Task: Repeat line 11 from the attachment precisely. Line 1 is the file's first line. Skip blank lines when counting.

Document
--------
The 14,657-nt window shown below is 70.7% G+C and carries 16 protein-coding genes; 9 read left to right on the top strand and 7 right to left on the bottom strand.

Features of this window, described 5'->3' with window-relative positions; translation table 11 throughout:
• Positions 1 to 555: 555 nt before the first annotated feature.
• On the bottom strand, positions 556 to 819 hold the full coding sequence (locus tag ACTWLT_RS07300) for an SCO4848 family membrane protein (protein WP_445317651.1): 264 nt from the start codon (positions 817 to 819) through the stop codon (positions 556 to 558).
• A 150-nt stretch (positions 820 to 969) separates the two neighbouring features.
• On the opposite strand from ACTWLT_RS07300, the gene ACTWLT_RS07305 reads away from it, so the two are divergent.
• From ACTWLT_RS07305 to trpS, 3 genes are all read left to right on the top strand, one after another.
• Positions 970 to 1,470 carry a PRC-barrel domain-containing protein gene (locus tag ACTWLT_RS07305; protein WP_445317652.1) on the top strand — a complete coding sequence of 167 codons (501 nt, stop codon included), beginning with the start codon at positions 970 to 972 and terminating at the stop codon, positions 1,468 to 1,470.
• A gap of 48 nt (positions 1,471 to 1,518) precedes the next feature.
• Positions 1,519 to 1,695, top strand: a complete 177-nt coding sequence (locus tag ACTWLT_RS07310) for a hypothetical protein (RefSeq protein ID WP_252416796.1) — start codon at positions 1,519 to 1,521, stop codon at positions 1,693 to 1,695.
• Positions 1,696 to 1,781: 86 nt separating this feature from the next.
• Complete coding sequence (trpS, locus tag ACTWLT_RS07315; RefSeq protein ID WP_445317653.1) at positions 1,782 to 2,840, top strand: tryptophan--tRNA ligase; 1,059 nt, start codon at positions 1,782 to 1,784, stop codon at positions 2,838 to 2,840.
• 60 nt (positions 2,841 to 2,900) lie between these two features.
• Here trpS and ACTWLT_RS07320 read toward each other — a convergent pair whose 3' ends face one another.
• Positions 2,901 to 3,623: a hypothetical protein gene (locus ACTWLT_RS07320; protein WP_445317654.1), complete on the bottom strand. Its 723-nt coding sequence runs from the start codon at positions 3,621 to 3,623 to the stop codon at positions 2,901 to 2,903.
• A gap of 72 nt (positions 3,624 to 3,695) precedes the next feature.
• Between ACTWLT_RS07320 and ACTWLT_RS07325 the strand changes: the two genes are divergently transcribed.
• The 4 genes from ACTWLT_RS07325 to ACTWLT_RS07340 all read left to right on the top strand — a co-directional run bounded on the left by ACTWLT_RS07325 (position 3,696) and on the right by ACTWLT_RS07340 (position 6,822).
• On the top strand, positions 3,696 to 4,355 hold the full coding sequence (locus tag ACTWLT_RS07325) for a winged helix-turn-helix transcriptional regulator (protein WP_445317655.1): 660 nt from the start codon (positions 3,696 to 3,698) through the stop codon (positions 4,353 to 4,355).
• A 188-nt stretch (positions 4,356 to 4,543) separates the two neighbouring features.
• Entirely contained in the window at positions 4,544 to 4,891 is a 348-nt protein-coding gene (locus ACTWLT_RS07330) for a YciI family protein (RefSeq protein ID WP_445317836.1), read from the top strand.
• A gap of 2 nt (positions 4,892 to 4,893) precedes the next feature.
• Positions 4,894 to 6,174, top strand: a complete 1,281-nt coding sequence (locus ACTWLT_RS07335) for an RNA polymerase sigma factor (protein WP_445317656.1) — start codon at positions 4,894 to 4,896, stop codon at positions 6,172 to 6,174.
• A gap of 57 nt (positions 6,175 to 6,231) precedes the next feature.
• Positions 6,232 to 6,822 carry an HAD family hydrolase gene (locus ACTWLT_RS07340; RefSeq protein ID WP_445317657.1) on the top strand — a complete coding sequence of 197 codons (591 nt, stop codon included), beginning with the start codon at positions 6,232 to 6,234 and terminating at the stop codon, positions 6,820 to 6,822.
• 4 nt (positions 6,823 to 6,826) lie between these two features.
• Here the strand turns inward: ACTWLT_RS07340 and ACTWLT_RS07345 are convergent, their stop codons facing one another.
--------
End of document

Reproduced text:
• Positions 1,696 to 1,781: 86 nt separating this feature from the next.